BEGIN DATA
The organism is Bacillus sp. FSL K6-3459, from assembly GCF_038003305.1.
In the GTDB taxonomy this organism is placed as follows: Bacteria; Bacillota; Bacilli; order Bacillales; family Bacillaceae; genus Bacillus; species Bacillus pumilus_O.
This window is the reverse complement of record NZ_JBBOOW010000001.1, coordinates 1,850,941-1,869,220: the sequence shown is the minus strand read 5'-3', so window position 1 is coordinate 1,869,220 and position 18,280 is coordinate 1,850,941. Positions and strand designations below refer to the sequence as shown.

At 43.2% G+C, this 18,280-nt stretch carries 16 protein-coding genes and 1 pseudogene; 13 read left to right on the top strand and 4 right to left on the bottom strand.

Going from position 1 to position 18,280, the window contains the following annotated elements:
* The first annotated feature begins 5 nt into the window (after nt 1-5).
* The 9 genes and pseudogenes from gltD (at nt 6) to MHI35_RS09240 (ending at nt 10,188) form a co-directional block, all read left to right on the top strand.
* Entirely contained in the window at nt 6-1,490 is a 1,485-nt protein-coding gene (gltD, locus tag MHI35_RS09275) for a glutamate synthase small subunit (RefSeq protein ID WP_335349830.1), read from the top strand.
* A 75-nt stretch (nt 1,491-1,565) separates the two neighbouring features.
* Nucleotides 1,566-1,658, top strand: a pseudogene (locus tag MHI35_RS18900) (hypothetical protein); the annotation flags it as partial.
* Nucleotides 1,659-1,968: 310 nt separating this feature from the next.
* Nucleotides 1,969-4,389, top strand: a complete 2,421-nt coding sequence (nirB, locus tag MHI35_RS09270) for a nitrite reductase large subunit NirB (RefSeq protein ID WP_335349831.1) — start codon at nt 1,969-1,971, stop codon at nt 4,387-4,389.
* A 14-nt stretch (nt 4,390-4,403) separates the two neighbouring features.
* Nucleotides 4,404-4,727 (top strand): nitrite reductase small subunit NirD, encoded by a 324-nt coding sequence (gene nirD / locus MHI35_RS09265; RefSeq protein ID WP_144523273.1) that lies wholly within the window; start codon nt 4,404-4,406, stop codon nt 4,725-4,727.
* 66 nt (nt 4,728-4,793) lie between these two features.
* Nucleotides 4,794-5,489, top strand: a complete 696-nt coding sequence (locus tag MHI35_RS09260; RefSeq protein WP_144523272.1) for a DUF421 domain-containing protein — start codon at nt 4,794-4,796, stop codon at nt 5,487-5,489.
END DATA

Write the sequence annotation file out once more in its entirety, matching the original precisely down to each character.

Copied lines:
The organism is Bacillus sp. FSL K6-3459, from assembly GCF_038003305.1.
In the GTDB taxonomy this organism is placed as follows: Bacteria; Bacillota; Bacilli; order Bacillales; family Bacillaceae; genus Bacillus; species Bacillus pumilus_O.
This window is the reverse complement of record NZ_JBBOOW010000001.1, coordinates 1,850,941-1,869,220: the sequence shown is the minus strand read 5'-3', so window position 1 is coordinate 1,869,220 and position 18,280 is coordinate 1,850,941. Positions and strand designations below refer to the sequence as shown.

At 43.2% G+C, this 18,280-nt stretch carries 16 protein-coding genes and 1 pseudogene; 13 read left to right on the top strand and 4 right to left on the bottom strand.

Going from position 1 to position 18,280, the window contains the following annotated elements:
* The first annotated feature begins 5 nt into the window (after nt 1-5).
* The 9 genes and pseudogenes from gltD (at nt 6) to MHI35_RS09240 (ending at nt 10,188) form a co-directional block, all read left to right on the top strand.
* Entirely contained in the window at nt 6-1,490 is a 1,485-nt protein-coding gene (gltD, locus tag MHI35_RS09275) for a glutamate synthase small subunit (RefSeq protein ID WP_335349830.1), read from the top strand.
* A 75-nt stretch (nt 1,491-1,565) separates the two neighbouring features.
* Nucleotides 1,566-1,658, top strand: a pseudogene (locus tag MHI35_RS18900) (hypothetical protein); the annotation flags it as partial.
* Nucleotides 1,659-1,968: 310 nt separating this feature from the next.
* Nucleotides 1,969-4,389, top strand: a complete 2,421-nt coding sequence (nirB, locus tag MHI35_RS09270) for a nitrite reductase large subunit NirB (RefSeq protein ID WP_335349831.1) — start codon at nt 1,969-1,971, stop codon at nt 4,387-4,389.
* A 14-nt stretch (nt 4,390-4,403) separates the two neighbouring features.
* Nucleotides 4,404-4,727 (top strand): nitrite reductase small subunit NirD, encoded by a 324-nt coding sequence (gene nirD / locus MHI35_RS09265; RefSeq protein ID WP_144523273.1) that lies wholly within the window; start codon nt 4,404-4,406, stop codon nt 4,725-4,727.
* 66 nt (nt 4,728-4,793) lie between these two features.
* Nucleotides 4,794-5,489, top strand: a complete 696-nt coding sequence (locus tag MHI35_RS09260; RefSeq protein WP_144523272.1) for a DUF421 domain-containing protein — start codon at nt 4,794-4,796, stop codon at nt 5,487-5,489.